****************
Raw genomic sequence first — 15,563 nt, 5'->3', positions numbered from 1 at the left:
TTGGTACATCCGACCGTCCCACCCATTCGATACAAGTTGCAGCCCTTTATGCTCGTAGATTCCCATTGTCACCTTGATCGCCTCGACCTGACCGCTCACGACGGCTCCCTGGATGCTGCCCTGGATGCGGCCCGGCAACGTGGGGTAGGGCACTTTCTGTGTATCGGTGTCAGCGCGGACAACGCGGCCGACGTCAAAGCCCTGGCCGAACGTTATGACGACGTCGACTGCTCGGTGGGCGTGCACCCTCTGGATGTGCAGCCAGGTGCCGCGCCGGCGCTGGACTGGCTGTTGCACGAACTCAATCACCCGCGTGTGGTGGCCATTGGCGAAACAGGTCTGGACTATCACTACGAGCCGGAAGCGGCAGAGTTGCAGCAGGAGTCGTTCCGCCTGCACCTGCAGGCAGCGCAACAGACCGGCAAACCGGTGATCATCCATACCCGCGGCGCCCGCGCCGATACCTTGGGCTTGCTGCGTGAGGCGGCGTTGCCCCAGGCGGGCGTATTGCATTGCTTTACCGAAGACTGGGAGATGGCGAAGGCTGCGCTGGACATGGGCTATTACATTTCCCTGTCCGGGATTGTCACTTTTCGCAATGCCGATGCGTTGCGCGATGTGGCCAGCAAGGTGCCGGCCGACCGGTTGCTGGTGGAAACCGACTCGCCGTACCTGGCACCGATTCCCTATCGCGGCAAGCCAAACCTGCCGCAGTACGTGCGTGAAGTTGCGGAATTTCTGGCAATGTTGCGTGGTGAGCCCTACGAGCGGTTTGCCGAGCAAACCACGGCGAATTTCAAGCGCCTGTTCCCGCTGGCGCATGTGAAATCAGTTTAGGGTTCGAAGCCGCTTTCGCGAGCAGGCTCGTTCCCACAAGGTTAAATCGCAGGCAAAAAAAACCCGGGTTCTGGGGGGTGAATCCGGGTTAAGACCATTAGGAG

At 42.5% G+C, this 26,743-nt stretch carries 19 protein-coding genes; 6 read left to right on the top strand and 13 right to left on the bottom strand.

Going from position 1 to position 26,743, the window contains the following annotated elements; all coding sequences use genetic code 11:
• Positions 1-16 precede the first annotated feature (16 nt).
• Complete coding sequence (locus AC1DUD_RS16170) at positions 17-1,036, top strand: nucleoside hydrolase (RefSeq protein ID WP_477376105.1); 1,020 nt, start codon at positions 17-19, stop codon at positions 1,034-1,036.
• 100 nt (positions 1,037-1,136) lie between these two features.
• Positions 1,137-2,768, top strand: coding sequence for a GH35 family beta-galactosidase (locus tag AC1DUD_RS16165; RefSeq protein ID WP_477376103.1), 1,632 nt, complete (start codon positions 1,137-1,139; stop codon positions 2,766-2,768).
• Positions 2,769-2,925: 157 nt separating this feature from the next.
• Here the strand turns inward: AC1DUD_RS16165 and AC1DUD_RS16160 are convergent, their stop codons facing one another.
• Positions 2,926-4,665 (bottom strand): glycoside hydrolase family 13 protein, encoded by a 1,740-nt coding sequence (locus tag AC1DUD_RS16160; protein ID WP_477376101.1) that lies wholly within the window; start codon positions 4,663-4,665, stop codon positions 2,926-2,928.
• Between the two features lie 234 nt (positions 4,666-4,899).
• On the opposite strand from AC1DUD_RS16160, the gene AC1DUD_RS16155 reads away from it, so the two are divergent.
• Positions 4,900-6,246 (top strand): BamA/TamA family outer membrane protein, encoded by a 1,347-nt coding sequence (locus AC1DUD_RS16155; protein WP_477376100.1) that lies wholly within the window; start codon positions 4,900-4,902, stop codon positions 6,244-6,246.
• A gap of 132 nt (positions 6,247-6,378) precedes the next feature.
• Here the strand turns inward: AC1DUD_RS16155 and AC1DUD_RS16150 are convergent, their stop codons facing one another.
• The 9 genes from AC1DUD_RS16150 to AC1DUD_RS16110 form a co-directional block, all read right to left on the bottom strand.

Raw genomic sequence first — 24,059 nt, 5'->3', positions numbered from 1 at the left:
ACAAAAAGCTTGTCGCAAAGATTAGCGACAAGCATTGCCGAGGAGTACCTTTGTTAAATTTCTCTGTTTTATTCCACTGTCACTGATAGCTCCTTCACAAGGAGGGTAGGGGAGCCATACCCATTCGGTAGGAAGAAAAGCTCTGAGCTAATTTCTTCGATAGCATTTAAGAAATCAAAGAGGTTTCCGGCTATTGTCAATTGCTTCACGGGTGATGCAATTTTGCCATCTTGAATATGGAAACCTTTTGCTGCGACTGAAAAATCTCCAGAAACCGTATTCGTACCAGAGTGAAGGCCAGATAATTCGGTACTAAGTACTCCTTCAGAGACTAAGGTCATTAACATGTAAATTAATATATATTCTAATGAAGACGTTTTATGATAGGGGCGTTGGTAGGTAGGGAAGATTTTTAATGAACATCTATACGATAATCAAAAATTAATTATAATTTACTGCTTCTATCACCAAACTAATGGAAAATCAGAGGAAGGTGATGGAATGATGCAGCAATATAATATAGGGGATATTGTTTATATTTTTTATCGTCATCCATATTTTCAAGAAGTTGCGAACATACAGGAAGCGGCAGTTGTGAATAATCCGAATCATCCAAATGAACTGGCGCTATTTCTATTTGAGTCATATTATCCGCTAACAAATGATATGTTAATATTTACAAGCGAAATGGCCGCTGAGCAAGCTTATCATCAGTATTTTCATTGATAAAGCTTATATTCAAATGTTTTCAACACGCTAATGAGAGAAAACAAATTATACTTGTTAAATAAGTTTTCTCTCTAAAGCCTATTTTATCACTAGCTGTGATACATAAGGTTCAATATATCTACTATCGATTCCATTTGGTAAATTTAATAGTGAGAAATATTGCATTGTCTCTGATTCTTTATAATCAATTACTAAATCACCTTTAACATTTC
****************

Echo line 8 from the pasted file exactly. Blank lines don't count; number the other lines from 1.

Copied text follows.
• Positions 1,137-2,768, top strand: coding sequence for a GH35 family beta-galactosidase (locus tag AC1DUD_RS16165; RefSeq protein ID WP_477376103.1), 1,632 nt, complete (start codon positions 1,137-1,139; stop codon positions 2,766-2,768).